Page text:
CPI-M says BJP managed poll victories

SansadTV Bureau

Sitaram_CPIRidiculing BJP’s claims that the days of coalition governance were over, CPI(M) on Wednesday said the party has now “perfected the art” of securing a majority while getting one-third of the votes or even less.

“In the Parliament election, it had won a comfortable majority in the Lok Sabha polling just 31 per cent of the votes cast. In Haryana, it has now won a majority by polling 33 per cent of the polled vote. In Maharashtra, it has won 123 seats polling only 29 per cent.

“The BJP seems to be by now perfecting the art of securing for itself a majority, under multi-polar electoral contests while receiving a third or less percentage of people’s support,” senior CPI(M) leader Sitaram Yechury said, calling for radical electoral reforms to correct the anomalies of the ‘first-past-the post’ system and “distortion of democracy”.

Referring to Modi’s remarks that time for coalition governments was over and it was only for the opposition now to form coalitions, he said such claims by the BJP leaders “sound incredulous”.

BJP also “cannot escape from forming a coalition government in Maharashtra unless, of course, it indulges in the worst form of ‘horse-trading’ to muster a majority on its own,” Yechury said in an editorial in the CPI(M) organ ‘People’s Democracy’.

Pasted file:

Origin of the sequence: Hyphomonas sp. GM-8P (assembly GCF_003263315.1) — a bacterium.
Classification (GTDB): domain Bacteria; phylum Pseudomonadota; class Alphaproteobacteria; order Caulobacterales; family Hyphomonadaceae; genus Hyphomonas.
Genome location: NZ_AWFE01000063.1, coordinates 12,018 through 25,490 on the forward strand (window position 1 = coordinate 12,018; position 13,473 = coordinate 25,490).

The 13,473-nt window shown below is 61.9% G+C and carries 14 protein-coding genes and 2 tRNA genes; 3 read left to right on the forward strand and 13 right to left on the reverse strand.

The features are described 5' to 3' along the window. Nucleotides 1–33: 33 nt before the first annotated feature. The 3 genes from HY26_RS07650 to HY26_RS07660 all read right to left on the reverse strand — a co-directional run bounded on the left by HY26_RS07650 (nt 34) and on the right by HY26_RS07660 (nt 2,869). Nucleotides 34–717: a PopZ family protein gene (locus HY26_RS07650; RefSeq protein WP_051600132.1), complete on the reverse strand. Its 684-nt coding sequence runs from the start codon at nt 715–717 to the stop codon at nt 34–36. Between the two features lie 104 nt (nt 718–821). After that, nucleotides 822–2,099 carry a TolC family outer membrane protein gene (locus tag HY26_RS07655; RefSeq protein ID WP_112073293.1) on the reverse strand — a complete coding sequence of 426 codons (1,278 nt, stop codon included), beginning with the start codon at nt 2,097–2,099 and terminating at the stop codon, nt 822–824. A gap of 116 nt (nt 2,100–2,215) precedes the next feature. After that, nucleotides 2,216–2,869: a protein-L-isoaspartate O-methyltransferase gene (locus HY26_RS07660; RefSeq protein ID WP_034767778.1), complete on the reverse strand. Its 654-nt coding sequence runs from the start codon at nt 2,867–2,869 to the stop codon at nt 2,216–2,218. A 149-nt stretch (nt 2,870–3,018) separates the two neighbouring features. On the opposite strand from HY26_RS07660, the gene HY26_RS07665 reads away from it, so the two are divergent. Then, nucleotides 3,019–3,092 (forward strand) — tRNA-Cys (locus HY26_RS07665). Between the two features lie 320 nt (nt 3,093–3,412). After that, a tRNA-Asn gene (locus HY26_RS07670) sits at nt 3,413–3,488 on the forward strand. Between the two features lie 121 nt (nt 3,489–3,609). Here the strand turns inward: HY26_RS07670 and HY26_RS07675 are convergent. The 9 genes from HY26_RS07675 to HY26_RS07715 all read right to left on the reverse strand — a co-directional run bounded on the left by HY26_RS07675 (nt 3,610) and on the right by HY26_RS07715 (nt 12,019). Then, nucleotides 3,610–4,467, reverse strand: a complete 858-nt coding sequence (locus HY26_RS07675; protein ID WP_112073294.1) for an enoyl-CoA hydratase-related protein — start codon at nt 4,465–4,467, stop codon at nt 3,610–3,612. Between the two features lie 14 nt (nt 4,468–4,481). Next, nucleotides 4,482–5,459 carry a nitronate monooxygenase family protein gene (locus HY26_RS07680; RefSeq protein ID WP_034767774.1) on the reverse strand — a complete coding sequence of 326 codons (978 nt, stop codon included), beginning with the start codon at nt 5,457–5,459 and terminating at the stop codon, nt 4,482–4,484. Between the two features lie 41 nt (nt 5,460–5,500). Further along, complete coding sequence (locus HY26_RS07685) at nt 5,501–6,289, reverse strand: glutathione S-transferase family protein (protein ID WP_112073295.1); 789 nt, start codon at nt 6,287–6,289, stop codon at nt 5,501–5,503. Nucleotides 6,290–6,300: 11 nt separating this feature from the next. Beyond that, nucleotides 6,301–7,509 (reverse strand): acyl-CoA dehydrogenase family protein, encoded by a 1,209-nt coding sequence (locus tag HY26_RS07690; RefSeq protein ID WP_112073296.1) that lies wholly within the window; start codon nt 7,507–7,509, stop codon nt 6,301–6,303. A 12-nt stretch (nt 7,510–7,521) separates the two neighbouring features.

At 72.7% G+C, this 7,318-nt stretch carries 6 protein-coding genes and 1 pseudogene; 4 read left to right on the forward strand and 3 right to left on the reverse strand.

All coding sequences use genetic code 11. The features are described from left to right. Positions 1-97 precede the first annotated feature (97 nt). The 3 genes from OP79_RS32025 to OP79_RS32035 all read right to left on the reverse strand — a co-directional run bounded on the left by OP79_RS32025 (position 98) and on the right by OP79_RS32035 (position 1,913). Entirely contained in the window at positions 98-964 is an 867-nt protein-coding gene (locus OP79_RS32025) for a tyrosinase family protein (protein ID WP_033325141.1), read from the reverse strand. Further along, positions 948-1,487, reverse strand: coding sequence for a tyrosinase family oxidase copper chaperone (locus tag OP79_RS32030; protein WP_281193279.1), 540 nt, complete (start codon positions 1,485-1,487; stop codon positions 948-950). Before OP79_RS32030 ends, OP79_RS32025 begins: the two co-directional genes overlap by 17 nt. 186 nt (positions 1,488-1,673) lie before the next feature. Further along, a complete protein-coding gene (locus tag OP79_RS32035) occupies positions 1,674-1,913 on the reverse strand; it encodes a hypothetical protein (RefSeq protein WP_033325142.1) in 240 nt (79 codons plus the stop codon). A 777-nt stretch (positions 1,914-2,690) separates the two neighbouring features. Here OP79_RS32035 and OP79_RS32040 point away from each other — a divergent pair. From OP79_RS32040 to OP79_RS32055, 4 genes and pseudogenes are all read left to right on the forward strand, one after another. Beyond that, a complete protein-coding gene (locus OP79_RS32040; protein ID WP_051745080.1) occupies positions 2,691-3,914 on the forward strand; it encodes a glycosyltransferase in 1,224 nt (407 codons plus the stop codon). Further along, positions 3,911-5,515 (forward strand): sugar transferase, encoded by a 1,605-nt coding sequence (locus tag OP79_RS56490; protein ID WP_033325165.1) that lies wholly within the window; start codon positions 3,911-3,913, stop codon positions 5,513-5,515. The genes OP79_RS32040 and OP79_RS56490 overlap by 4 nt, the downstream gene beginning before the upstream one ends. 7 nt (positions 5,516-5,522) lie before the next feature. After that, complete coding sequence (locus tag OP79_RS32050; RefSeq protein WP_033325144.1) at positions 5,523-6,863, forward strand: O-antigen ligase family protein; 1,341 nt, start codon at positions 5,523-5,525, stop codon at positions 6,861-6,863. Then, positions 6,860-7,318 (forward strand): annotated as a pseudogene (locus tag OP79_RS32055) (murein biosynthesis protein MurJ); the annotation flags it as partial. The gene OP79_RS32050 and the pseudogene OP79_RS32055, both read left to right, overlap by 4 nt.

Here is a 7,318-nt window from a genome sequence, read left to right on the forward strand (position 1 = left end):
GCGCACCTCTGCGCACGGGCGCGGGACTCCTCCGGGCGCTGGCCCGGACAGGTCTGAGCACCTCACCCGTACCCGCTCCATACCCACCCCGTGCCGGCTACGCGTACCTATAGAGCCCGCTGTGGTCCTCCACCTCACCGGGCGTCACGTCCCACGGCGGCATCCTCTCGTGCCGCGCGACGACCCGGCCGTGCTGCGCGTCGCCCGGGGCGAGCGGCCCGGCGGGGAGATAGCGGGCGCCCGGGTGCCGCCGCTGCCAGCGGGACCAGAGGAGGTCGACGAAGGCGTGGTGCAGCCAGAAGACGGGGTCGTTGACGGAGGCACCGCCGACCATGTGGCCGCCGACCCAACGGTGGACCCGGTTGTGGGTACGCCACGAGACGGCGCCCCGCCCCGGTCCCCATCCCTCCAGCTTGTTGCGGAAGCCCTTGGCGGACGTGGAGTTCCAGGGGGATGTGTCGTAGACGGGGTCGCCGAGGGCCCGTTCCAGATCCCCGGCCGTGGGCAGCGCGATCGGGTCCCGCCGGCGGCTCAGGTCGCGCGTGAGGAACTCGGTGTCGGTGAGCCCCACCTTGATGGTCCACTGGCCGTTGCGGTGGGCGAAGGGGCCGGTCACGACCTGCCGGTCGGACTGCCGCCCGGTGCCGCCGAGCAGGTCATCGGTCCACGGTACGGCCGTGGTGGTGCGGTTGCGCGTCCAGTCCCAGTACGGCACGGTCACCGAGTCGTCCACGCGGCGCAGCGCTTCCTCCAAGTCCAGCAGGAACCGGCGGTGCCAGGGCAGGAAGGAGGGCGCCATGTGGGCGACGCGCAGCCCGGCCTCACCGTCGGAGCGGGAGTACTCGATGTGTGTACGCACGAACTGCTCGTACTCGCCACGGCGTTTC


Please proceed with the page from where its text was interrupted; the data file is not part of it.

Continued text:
Observing that the RSS was “expanding its base precisely by sharpening communal polarisation” in the country, he said it was thus “ably ensuring its political arm, the BJP, to reap electoral benefits by practicing the worst form of ‘vote bank politics’ – seeking the consolidation of the majority Hindu vote through sharpening communal polarisation.”

“Unless resisted and resoundingly isolated, the unity and harmony of our society of rich socio-cultural-religious-linguistic diversity will be seriously threatened,” Yechury said.

In an editorial, the CPI organ ‘New Age’ too said the BJP was “known for basing its electoral tactics on hastening the process of communal polarisation”.

It also pointed out that parties “with less than 30 per cent support” were gaining power due to the present electoral system and said this brought to focus the immediate need to carry out electoral reforms.